As the wildfire begins in earnest in 2012, the Forest Service is operating with roughly half of the aircraft it had only a decade ago, stirring some controversy about aviation firefighting resources. Earlier this month, President Obama signed a bill to add larger tankers to the Forest Service's aerial firefighting fleet and, separately, four Air Force C-130s have now been scheduled to join the fight against an active blaze in Colorado. Aside from those aircraft, at least four more Air National Guard aircraft are equipped and ready to go. But, as the Forest Service told Philly.com this week, it can't request Guard aircraft unless all private tankers are already engaged or otherwise unavailable.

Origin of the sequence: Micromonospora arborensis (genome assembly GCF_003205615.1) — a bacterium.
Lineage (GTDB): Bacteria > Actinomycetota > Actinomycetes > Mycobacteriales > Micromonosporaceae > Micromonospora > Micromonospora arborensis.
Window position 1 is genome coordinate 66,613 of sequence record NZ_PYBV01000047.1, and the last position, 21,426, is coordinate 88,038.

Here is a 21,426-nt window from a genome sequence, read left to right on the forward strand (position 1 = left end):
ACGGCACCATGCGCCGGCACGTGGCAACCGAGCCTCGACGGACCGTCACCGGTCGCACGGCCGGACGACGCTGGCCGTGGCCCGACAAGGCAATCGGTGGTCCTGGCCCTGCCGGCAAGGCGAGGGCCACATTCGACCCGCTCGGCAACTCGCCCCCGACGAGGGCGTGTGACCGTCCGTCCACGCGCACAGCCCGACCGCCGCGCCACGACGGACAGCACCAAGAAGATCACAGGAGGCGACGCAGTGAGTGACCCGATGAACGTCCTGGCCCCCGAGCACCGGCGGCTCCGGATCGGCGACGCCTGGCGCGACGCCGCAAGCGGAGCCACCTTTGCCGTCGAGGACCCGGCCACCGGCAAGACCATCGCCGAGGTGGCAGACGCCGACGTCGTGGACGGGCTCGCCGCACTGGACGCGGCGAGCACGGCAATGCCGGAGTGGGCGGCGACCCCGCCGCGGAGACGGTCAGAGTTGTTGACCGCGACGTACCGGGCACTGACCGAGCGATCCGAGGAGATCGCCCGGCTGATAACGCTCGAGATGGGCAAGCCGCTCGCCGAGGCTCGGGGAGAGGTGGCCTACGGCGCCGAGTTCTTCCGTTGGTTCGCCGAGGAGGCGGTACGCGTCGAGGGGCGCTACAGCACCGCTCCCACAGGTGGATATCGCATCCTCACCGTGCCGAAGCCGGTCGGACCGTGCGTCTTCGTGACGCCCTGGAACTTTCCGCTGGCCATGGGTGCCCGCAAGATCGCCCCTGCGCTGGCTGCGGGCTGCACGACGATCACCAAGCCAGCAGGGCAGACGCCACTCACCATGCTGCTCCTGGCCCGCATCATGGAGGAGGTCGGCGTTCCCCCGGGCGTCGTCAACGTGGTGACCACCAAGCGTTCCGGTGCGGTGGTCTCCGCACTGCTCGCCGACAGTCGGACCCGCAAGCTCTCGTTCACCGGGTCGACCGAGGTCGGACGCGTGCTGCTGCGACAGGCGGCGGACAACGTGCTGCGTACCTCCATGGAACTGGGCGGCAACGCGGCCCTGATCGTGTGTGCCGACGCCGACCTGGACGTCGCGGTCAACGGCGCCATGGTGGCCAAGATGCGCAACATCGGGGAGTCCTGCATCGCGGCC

The Air National Guard has eight C-130 cargo aircraft in Wyoming fitted for slurry drops and needs roughly two days notice to respond. And the Forest Service already has eight aircraft on lease from the state of California and Canada. Recent efforts will bring in two BAe-146 aircraft from Montana and another from Nevada. That will bring the Forest Service's aerial firefighting fleet to 20 large tanker aircraft. Eleven more can be called into service (including National Guard C-130s). Ten years ago, the fleet numbered roughly 45 aircraft. Two fatal crashes led the Forest Service in 2004 to temporarily ground three-quarters of the fleet and resources have been slow to recover. Regardless of the overall size of the fleet, the dynamics of modern aerial firefighting often restricts the number of aircraft that can work any one fire at a time.